Mitochondrial genome alternations may be involved in carcinogenesis. The noncoding region of the mitochondrial DNA (mtDNA) displacement loop (D-loop) has emerged as a mutational hotspot. Using data from a population-based case-control study conducted among Chinese women in Shanghai, we evaluated associations of breast cancer risk and survival with the mtDNA D-loop (CA)n dinucleotide repeat polymorphism. Included in the study were 1,058 cases and 1,129 age frequency–matched community controls that participated in the Shanghai Breast Cancer Study between 1996 and 1998. Breast cancer patients were followed to determine intervals of overall survival and disease-free survival. Overall, there was no association between the mtDNA D-loop (CA)n repeat polymorphism and breast cancer risk. Patients with multiple alleles of the mtDNA D-loop (CA)n polymorphism (heteroplasmy) had significantly poorer disease-free survival than those with one allele of the mtDNA D-loop (CA)n polymorphism (hazard ratio 1.62; 95% confidence interval, 1.16-2.26). These results suggest that the mtDNA D-loop (CA)n repeat polymorphism may be associated with breast cancer survival. Additional studies with a larger sample size are warranted. (Cancer Epidemiol Biomarkers Prev 2008;17(8):2117–22)
- D-loop (CA)n repeat polymorphism
- breast cancer
The development of cancer involves the accumulation of various genetic alterations, which are present in both the mitochondrial and nuclear genomes. Mitochondria play a critical role in energy production and oxidative phosphorylation (1). Defects in mitochondrial function are suspected to contribute to the development and progression of cancer (2-4). Human mitochondrial DNA (mtDNA) is a circular molecule consisting of 16,571 bp encoding 2 rRNAs, 22 tRNAs, and 13 polypeptides. The displacement loop (D-loop) is a noncoding region of 1,124 bp (spanning nucleotide positions 16,024-516), which acts as a promoter for both the heavy and light strands of mtDNA, and contains essential transcription and replication elements (4). Reactive oxygen species have long been thought to damage both nuclear DNA and mtDNA and to play a key role in carcinogenesis (2). Increased reactive oxygen species generation may alter signal transduction pathways, resulting in activation of oncogenes or inactivation of tumor suppressor genes (5). Because the D-loop region contains the leading strand for the origin of replication and a number of major promoters for transcription (6), it is conceivable that genetic variability in the D-loop region may affect the function of the respiration chain that is responsible for high reactive oxygen species levels and could contribute to nuclear genome damage and cancer initiation and promotion (7, 8). Moreover, respiratory chain alteration may cause a dysfunction in mitochondrion-induced apoptosis (9).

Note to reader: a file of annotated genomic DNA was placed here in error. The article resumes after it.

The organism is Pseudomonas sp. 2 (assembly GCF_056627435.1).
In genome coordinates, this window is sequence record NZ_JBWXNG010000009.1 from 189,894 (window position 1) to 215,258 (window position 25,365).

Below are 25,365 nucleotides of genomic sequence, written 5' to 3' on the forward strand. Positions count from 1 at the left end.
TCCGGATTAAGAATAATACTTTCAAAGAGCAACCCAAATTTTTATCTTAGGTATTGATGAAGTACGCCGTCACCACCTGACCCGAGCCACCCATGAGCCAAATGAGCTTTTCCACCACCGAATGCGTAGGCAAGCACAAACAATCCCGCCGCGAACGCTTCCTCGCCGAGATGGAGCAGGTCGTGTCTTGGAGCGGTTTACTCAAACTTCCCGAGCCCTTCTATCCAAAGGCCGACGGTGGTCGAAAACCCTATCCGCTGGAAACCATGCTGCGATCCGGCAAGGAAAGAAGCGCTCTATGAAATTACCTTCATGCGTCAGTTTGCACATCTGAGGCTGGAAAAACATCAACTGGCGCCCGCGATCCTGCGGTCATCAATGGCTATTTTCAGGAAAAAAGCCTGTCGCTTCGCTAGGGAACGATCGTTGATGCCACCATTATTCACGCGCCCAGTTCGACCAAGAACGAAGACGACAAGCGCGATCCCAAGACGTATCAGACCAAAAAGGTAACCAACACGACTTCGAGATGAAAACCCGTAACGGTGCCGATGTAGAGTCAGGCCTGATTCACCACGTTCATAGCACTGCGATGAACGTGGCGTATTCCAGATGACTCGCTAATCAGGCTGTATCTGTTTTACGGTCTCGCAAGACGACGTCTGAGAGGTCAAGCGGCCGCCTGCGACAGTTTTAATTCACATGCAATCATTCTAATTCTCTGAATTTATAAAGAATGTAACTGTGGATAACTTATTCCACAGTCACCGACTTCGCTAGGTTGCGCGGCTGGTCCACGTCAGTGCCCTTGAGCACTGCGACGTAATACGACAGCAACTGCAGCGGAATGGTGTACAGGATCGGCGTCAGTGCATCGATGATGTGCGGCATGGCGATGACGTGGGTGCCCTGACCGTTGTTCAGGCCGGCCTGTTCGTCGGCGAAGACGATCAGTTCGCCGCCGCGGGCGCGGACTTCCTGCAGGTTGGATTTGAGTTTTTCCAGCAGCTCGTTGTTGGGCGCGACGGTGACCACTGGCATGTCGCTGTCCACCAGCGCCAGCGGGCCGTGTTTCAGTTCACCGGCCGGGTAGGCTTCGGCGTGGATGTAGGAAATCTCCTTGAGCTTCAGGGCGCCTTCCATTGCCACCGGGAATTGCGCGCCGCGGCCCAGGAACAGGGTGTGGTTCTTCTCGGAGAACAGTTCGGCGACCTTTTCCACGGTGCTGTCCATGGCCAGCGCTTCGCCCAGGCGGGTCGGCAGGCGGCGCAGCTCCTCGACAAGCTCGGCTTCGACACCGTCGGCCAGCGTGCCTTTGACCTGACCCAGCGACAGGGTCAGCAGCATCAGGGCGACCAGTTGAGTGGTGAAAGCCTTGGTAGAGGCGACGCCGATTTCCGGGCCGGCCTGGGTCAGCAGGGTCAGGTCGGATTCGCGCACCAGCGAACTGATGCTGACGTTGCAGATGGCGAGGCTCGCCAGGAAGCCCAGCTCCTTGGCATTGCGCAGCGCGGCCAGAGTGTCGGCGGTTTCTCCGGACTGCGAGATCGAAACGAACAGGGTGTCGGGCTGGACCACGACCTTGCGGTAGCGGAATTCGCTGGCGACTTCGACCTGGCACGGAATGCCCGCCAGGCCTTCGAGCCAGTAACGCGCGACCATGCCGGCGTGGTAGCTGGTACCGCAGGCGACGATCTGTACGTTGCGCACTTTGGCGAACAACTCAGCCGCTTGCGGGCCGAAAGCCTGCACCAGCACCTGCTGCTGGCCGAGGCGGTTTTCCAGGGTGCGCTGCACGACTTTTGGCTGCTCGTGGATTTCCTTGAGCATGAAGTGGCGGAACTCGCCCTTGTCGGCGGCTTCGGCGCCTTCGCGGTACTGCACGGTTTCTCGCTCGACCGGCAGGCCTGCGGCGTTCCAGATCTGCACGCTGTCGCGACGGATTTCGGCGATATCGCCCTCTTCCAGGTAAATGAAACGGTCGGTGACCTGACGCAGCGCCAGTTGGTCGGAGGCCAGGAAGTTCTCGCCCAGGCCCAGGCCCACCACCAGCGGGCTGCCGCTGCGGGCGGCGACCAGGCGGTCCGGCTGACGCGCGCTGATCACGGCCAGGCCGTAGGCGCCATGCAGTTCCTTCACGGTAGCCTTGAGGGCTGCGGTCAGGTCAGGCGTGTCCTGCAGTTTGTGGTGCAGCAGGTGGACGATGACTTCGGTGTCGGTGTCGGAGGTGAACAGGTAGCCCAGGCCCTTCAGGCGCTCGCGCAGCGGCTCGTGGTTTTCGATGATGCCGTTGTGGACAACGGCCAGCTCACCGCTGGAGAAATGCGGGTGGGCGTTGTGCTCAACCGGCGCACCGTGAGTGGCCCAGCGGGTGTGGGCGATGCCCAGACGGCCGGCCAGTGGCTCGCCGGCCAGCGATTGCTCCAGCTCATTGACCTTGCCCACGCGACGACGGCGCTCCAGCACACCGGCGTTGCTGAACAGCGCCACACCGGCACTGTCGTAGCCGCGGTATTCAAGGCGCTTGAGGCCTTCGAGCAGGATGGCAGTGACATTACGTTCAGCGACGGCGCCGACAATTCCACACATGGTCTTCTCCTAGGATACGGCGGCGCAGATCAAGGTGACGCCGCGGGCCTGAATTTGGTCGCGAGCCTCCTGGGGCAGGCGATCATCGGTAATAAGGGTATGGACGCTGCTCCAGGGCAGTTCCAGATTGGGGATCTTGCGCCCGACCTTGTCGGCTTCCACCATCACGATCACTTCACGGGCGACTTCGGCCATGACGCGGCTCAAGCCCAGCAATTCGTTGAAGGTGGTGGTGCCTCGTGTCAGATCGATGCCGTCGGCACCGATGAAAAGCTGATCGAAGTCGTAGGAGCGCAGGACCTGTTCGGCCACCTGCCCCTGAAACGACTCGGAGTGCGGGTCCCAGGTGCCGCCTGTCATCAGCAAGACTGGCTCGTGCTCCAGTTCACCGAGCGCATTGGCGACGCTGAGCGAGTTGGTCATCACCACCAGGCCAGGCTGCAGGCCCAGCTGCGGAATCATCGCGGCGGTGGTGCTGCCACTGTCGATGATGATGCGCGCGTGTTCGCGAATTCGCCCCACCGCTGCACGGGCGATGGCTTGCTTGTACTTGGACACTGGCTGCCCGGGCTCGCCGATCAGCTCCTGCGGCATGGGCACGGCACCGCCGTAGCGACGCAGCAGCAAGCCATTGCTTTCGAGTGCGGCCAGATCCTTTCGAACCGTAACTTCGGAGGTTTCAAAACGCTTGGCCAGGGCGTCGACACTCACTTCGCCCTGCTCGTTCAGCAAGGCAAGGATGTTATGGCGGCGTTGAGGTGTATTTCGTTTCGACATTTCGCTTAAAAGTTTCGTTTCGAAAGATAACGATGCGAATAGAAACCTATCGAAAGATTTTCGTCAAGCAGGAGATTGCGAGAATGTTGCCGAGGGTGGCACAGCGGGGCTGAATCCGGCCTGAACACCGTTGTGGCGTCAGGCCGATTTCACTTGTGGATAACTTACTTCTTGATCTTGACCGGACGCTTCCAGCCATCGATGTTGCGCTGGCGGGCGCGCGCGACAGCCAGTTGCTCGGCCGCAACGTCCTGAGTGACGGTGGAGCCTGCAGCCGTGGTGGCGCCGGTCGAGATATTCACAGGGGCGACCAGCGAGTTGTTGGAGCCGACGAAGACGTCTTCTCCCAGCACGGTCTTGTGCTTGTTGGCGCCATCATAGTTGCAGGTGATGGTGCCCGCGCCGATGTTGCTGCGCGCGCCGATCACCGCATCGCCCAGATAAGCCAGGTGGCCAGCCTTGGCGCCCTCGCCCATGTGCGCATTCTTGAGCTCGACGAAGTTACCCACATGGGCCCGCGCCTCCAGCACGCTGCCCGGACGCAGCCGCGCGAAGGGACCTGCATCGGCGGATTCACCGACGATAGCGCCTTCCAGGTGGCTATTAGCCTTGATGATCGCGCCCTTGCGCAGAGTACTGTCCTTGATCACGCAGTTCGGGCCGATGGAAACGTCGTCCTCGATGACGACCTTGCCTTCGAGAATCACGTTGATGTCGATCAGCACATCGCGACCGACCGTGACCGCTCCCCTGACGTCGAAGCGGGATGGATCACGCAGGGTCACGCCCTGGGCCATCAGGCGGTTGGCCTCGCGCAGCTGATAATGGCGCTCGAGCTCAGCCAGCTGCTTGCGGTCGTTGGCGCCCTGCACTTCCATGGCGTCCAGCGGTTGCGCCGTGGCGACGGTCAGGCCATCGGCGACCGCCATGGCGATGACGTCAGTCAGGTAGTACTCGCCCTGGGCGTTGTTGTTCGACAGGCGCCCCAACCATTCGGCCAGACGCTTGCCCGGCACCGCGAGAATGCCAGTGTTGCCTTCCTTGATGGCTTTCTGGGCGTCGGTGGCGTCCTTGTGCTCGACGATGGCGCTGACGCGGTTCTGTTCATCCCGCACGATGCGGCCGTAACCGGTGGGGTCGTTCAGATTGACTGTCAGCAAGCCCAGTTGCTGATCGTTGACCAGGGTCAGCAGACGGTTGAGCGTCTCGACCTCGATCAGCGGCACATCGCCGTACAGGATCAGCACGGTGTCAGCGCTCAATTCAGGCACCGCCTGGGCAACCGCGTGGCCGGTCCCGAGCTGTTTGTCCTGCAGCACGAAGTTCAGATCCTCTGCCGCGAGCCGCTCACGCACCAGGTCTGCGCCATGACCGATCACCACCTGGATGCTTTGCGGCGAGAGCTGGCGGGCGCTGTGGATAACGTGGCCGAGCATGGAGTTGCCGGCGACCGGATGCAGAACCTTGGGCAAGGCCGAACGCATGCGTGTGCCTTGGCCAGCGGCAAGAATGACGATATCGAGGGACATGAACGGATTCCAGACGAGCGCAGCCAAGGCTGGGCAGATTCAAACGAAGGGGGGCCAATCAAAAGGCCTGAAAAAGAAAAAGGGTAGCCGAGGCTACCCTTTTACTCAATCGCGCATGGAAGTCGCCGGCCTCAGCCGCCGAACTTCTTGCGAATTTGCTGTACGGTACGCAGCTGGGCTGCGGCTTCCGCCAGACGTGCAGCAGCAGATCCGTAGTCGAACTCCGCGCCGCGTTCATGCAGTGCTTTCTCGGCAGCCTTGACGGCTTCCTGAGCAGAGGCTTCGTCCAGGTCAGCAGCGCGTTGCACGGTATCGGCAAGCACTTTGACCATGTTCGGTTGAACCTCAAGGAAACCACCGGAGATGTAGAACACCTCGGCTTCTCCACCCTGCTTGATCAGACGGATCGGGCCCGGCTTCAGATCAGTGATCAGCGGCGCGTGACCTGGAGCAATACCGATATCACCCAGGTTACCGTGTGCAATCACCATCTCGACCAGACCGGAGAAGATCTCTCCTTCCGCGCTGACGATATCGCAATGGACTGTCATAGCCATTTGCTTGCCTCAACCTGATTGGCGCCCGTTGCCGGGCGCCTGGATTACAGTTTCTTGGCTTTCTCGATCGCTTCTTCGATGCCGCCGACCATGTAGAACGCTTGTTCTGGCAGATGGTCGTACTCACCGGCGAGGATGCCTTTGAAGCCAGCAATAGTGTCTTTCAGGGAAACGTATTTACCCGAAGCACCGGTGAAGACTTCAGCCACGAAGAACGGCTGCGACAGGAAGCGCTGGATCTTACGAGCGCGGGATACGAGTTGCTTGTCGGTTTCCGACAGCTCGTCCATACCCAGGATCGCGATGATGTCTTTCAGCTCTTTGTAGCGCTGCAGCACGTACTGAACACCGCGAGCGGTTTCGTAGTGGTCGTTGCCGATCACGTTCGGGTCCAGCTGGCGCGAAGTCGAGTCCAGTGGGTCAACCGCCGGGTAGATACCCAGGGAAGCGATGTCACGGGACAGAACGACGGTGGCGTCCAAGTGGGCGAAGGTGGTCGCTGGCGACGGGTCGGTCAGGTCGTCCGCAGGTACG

MtDNA is highly polymorphic (Mitomap).5 One of the most informative mtDNA variations is the (CA)n dinucleotide repeat polymorphism between nucleotide position 514 and 523 in the third hypervariable region (10, 11), which has been well-recognized as a marker of mitochondrial genome instability and is a valuable tool in forensic identity testing and the analysis of crime scene stains (3, 12, 13). In a small study (n = 40), Richard et al. (3) reported that 42.5% of breast cancer tissue showed (CA)n allele changes compared with adjacent normal tissue. However, the relationship of the germline (CA)n dinucleotide repeat polymorphism with risk and survival of breast cancer has not been evaluated.
We used data from the Shanghai Breast Cancer Study, a large-scale, population-based case-control study conducted in urban Shanghai from 1996 to 1998, to evaluate the association of the mtDNA D-loop (CA)n repeat polymorphism with breast cancer risk and survival.
Materials and Methods